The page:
Wrestling with God

Here’s a thesis: the Bible’s endurance comes from its mystery. These Genesis stories were told for hundreds of years before every being written down. The stories are probably close to three thousand years old. They were campfire tales, told and refined by storytellers long before the scribes got hold of them. Genesis is a book of primordial stories. Genesis tells us where God’s people came from, and part of the endurance of these stories is that they’re often not easy. They don’t resolve themselves simply. What about life with God is simple?

Jacob’s story is one of the more complex in Genesis. This morning we find him on the riverbank. He’s been up all night. He’s limping. He’s been wrestling. With whom? That’s part of the mystery. The scripture simply says he encountered a stranger. Centuries later the prophet Hosea tells us it was an angel. In the moment, Jacob believes he has wrestled God. 

Jacob’s Backstory

Context is everything in the Bible, so we have to know, this isn’t the first time Jacob has wrestled. In fact, we hear that he and Esau tussled in Rebecca’s womb. The twins were born, Esau first, but Jacob didn’t let go of his heel. 

Jacob is the trickster, he name can be translated just that way: trickster. He tricks Esau into giving him the birthright for some food. The with his mother’s help, he seals the deal. In the famous story, old Isaac has gone blind. Worried for his future, he wants to bless his firstborn son Esau, to continue the promised family line. But while Esau is hunting, Jacob puts on goatskins. He appears like his hairier brother to his father’s touch. Isaac blesses Jacob instead of Esau, and through cunning Jacob becomes the inheritor of God’s promise.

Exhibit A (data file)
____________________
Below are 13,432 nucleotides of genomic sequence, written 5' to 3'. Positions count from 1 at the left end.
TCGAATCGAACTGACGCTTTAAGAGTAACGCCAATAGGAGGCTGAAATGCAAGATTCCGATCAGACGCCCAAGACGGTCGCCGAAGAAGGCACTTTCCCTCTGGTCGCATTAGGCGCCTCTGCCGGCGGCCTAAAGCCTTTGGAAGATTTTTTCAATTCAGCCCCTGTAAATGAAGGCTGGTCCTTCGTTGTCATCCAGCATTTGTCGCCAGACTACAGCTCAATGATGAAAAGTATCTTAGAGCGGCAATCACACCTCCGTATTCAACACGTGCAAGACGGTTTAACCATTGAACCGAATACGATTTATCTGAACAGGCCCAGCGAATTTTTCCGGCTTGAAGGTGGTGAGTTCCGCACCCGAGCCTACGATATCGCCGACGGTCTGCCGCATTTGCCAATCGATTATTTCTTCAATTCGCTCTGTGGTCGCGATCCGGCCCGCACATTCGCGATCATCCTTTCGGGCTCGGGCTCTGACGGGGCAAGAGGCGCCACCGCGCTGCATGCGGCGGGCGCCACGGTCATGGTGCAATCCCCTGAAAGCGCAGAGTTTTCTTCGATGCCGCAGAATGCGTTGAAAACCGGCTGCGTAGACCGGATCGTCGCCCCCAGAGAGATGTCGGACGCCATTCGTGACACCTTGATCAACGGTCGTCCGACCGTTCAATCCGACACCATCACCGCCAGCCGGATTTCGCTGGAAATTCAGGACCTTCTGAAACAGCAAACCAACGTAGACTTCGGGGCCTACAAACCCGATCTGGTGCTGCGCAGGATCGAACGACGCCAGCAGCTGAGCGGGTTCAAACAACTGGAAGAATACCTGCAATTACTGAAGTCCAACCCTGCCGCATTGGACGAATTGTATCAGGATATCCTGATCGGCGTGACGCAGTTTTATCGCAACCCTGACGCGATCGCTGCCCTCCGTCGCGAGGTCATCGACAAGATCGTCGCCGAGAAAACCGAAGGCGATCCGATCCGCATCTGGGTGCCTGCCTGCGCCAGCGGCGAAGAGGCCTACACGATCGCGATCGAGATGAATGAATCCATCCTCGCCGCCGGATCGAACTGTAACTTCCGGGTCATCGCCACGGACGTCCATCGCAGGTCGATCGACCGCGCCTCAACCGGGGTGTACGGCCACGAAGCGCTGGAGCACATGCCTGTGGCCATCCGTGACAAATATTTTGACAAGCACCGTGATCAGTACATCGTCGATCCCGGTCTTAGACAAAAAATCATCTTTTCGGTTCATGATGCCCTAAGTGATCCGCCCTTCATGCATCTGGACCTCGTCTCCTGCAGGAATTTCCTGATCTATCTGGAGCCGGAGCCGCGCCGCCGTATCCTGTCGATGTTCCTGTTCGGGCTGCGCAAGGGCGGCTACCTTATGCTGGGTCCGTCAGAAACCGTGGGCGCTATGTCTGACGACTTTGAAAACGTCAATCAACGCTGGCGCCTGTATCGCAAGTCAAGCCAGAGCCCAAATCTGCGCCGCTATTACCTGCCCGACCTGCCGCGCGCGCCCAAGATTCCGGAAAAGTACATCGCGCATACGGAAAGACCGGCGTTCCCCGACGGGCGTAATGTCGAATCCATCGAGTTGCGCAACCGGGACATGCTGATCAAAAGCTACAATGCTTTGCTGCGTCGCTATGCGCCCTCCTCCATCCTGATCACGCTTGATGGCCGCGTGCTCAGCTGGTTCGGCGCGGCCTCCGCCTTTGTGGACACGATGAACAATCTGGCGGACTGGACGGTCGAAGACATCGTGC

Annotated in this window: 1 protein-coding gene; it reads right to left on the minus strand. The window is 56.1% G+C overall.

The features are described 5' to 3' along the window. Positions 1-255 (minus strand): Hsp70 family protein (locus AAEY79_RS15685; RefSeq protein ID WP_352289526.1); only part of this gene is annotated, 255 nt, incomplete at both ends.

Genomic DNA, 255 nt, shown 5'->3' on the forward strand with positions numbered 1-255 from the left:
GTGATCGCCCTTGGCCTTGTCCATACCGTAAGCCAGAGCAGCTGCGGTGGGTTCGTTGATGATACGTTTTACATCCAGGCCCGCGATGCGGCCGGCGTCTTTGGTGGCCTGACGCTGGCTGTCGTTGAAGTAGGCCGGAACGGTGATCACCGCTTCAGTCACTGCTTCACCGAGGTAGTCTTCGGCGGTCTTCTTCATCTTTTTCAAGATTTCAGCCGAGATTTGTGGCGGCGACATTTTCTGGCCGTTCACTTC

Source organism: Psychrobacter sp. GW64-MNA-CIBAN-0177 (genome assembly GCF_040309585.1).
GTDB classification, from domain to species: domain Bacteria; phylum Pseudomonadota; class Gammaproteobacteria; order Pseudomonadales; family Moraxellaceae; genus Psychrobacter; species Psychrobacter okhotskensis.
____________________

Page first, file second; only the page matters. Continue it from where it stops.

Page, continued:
Now the trickster also gets his comeuppance. Last week we heard the story of Jacob’s marriages. Out of fear of his bigger stronger brother, Jacob flees and ends up in the household of Laban. Your assistant rector, the Rev. Laurie Anzilotti was complaining about this text last week. In the story, Laban’s daughters are introduced only based on their physical beauty. Laurie is right to be frustrated. This is not one of the Bible’s better moments on gender. Laban treats the young women as commodities to be traded. But it’s also refreshing, surprising, what the story does not say. Leah is not ugly. Leah is not repugnant. The story is more interesting because it’s not as usual, not what we’d expect.

In the marriage Laban manages to trick the trickster. You see, whether for her beauty, or for some wonderful intellect or spirit the Bible fails to mention, Jacob falls in love with Rachel, the younger daughter. Jacob asks for her hand. Laban demands he work for seven years to earn his bride. On the wedding night, Laban instead puts his older daughter Leah in the bridal veil. Now, why Jacob fails to recognize the woman he loves until AFTER the deed is done, is left to mystery. But the trickster has been tricked. And in a reversal of Jacob’s trickery over Esau, Laban substitutes the older child for the younger.

Marriage as we know is not a static institution. 3000 years ago, marrying Leah did not prevent Jacob from also marrying Rachel. But Laban made him work seven more years for the privilege. There’s even more to the story, but it’s hard to describe because it’s all about livestock transfers and inheritance, and I’ve been going on long enough. Know that trickery is at the heart of Jacob’s story. It’s the unifying theme. And I in the end, Jacob has to flee his father-in-law’s land and head back to Canaan. 

It’s on this journey home that we find Jacob, on the night before he has to encounter his brother Esau. He’s scared. He should be. His messengers have told him that Esau is coming with an army of 400 men. The trickster will have to face up to the brother whose blessing, whose birthright he stole. I wonder if this night isn’t full on doubt and angst for Jacob. He revisits all the tricks, all the deceit, all the ways he has connived to reach this riverbank. And it is here, in this pregnant night, that the mysteries reach their peak.